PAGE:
Hi everyone. Sorry for there being no blog for a few days. The last 3 nights have found us in locations without any phone service coverage or WiFi.
On the morning of day 4 we awoke to a winter wonderland; unexpected in early September.
After breakfast, with a degree of reluctance, and wearing just about every bit of clothing, we headed out.
The raw cold air banished any early morning cobwebs as we headed carefully along previously muddy but now frozen narrow pathways.
Despite heading down towards the ski resort of Verbier, or maybe because of it, the snow got heavier. But the scenery, or at least as much of it as we could see through the murk, became more picturesque.
Sadly, shortly after this picture was taken my camera phone decided it was too cold and shut down. While being unfortunate that at least saves you being presented with endless snowy photos of us trudging through snow until lunchtime.
At about midday we neared the valley and in coming out of the snow we were treated to the first close-up view of an Ibex.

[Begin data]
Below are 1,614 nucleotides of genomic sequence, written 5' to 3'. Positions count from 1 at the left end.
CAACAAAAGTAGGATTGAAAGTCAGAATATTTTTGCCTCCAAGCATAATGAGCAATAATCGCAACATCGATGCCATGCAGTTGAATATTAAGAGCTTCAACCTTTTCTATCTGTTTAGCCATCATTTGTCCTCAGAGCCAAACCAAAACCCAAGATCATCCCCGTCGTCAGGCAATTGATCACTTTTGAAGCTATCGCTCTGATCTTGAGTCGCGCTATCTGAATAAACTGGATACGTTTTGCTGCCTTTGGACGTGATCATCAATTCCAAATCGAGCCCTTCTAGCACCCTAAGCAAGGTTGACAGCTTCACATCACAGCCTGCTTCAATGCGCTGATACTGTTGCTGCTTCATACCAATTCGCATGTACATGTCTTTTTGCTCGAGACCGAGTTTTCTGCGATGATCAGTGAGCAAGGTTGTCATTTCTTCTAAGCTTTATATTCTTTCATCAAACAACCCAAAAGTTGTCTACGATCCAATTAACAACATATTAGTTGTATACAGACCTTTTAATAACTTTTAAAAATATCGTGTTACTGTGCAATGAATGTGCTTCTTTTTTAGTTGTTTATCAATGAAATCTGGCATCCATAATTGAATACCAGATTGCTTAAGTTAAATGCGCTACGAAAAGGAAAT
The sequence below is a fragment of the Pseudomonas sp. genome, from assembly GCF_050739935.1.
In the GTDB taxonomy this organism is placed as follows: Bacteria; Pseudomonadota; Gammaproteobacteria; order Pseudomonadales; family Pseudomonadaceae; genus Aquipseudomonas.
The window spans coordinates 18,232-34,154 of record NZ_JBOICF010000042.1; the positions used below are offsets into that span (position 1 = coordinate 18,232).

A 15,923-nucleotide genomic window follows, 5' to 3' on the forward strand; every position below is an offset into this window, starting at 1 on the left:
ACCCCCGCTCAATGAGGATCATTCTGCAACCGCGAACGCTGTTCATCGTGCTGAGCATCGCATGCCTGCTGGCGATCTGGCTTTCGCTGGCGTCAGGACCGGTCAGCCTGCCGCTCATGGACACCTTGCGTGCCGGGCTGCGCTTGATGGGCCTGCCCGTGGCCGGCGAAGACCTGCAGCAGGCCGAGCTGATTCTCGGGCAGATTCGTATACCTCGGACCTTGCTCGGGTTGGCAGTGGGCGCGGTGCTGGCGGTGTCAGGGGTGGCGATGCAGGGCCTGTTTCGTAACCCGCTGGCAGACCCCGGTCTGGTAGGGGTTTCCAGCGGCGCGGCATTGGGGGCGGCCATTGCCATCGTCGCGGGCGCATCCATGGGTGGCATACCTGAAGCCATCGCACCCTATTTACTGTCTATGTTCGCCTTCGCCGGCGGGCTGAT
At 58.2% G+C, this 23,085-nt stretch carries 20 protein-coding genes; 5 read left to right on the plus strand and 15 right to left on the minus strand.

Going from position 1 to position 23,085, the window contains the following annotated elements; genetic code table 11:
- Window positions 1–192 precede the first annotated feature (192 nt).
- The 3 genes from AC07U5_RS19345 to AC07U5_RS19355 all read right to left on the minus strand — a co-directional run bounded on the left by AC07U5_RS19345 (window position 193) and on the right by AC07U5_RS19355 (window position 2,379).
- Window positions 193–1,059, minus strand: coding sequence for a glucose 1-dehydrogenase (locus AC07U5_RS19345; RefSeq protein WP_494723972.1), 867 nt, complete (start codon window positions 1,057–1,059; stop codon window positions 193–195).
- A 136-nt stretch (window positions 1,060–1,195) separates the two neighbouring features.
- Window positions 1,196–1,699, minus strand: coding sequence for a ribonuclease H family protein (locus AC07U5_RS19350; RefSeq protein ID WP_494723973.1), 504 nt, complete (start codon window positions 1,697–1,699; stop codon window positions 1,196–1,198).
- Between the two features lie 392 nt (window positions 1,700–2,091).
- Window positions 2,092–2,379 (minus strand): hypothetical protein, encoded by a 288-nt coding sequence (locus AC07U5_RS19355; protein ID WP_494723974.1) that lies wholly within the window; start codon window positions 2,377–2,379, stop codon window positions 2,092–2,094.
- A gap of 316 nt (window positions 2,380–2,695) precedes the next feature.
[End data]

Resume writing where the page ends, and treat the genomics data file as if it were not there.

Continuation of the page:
Once in the valley we were transferred to the village of Fionnay where we found a cafe in which to warm up before having a picnic lunch outside. At least it had warmed up a little.
At this point our group increased to 14 with 5 new joiners; Ian’s girlfriend Catherine, Rob from Australia, Bobbie and Mandy from Pennsylvania and Dallas, and a Frenchman called Jean-Pierre.
After lunch we headed up into the clouds again and soon lost any visibility. There was little snow at this height, the precipitation having been replaced by rain.
The occasional glimpses of the valley below were welcome but the afternoon became an uninteresting uphill slog. But spirits remained high as we got to know our new trek-makes.
In due course we reached the Cabane de Louvie, a traditional wooden building with a great view over the Lac de Louvie, apparently. Unfortunately we couldn’t see it and the lack of communications added to the joy.
After dinner things perked up somewhat as Pascal produced some pipes and proceeded to entertain us with wit and music. What had been a fairly challenging day and one in which good humour had been in short supply ended very well. Thanks Pascal!
And so to bed in hope of better weather the next day.
And we got it!